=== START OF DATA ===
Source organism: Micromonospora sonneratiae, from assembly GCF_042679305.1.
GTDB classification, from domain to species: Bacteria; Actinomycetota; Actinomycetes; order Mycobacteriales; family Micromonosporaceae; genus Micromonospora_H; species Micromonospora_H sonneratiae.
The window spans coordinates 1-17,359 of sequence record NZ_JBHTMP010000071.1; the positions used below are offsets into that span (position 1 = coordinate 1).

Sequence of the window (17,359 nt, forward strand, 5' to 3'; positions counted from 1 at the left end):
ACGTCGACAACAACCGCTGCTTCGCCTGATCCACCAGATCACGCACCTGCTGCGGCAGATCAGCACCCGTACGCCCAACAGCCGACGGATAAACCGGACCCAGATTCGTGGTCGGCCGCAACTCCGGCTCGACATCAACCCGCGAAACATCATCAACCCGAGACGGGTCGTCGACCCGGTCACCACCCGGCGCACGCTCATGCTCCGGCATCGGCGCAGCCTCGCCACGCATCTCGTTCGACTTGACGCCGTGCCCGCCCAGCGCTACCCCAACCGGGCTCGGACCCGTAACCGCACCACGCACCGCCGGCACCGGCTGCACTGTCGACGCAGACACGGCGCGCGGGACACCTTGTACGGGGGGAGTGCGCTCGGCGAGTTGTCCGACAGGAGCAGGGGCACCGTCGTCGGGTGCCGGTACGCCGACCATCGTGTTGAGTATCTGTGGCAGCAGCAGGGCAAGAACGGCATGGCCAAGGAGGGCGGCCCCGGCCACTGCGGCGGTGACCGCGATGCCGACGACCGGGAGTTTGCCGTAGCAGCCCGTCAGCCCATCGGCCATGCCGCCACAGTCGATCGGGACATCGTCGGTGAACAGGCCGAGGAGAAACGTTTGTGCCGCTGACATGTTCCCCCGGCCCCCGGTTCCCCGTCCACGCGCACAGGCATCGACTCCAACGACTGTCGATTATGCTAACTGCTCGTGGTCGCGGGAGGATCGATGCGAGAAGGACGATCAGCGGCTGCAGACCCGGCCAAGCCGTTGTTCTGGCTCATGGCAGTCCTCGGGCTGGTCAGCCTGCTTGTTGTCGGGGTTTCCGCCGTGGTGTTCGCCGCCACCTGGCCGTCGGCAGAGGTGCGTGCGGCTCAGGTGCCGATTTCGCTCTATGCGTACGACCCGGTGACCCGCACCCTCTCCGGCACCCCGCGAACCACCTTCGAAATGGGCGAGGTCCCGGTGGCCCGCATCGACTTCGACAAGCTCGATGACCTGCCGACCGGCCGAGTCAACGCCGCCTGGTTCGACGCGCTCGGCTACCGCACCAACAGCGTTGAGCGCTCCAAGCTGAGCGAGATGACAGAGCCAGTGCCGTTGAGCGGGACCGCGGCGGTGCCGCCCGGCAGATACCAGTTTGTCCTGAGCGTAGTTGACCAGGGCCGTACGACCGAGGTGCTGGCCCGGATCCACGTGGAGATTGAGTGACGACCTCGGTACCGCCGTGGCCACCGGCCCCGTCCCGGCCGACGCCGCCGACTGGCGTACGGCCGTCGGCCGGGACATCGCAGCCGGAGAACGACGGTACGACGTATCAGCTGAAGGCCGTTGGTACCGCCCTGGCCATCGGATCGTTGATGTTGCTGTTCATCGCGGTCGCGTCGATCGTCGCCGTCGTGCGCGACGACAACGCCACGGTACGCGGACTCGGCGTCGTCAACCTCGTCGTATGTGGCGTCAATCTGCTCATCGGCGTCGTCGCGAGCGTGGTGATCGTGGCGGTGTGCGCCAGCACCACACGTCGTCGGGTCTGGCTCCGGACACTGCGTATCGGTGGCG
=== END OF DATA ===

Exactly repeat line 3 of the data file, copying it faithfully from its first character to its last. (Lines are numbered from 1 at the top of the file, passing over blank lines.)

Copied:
The window spans coordinates 1-17,359 of sequence record NZ_JBHTMP010000071.1; the positions used below are offsets into that span (position 1 = coordinate 1).